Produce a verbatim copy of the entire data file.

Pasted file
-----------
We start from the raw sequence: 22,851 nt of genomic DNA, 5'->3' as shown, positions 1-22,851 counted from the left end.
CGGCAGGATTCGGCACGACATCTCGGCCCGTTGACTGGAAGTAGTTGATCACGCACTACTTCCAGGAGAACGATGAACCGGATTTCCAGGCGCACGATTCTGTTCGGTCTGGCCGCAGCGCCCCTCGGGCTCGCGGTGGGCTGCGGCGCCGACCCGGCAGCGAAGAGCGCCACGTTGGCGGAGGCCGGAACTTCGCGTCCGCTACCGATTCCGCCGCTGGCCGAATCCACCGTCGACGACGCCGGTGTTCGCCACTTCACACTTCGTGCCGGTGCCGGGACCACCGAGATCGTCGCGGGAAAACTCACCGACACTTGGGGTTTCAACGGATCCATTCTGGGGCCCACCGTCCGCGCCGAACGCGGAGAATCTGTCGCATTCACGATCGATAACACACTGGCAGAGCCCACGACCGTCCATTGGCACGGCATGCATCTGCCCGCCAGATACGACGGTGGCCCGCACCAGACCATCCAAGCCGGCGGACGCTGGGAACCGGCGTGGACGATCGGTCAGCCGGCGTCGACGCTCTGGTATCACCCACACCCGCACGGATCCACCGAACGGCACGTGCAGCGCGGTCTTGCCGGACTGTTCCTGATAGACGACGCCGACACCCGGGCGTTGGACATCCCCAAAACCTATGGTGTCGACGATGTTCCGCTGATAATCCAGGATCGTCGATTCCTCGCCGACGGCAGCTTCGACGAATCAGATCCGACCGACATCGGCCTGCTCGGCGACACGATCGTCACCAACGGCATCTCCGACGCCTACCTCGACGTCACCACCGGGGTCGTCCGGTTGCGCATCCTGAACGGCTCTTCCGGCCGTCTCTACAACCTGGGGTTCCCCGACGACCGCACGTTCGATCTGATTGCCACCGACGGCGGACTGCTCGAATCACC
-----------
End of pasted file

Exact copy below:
We start from the raw sequence: 22,851 nt of genomic DNA, 5'->3' as shown, positions 1-22,851 counted from the left end.
CGGCAGGATTCGGCACGACATCTCGGCCCGTTGACTGGAAGTAGTTGATCACGCACTACTTCCAGGAGAACGATGAACCGGATTTCCAGGCGCACGATTCTGTTCGGTCTGGCCGCAGCGCCCCTCGGGCTCGCGGTGGGCTGCGGCGCCGACCCGGCAGCGAAGAGCGCCACGTTGGCGGAGGCCGGAACTTCGCGTCCGCTACCGATTCCGCCGCTGGCCGAATCCACCGTCGACGACGCCGGTGTTCGCCACTTCACACTTCGTGCCGGTGCCGGGACCACCGAGATCGTCGCGGGAAAACTCACCGACACTTGGGGTTTCAACGGATCCATTCTGGGGCCCACCGTCCGCGCCGAACGCGGAGAATCTGTCGCATTCACGATCGATAACACACTGGCAGAGCCCACGACCGTCCATTGGCACGGCATGCATCTGCCCGCCAGATACGACGGTGGCCCGCACCAGACCATCCAAGCCGGCGGACGCTGGGAACCGGCGTGGACGATCGGTCAGCCGGCGTCGACGCTCTGGTATCACCCACACCCGCACGGATCCACCGAACGGCACGTGCAGCGCGGTCTTGCCGGACTGTTCCTGATAGACGACGCCGACACCCGGGCGTTGGACATCCCCAAAACCTATGGTGTCGACGATGTTCCGCTGATAATCCAGGATCGTCGATTCCTCGCCGACGGCAGCTTCGACGAATCAGATCCGACCGACATCGGCCTGCTCGGCGACACGATCGTCACCAACGGCATCTCCGACGCCTACCTCGACGTCACCACCGGGGTCGTCCGGTTGCGCATCCTGAACGGCTCTTCCGGCCGTCTCTACAACCTGGGGTTCCCCGACGACCGCACGTTCGATCTGATTGCCACCGACGGCGGACTGCTCGAATCACC